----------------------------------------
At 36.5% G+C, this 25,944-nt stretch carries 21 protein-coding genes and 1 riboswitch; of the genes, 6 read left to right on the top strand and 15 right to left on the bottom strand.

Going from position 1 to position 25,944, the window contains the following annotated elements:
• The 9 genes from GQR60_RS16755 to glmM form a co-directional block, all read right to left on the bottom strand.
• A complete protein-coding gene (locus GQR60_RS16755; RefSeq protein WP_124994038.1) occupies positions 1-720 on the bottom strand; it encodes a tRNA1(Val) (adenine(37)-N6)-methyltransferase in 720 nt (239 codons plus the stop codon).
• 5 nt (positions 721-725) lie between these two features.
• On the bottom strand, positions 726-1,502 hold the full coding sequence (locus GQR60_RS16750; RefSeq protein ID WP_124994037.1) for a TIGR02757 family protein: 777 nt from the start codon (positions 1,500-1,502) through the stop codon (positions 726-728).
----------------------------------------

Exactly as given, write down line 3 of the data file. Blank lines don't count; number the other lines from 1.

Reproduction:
• The 9 genes from GQR60_RS16755 to glmM form a co-directional block, all read right to left on the bottom strand.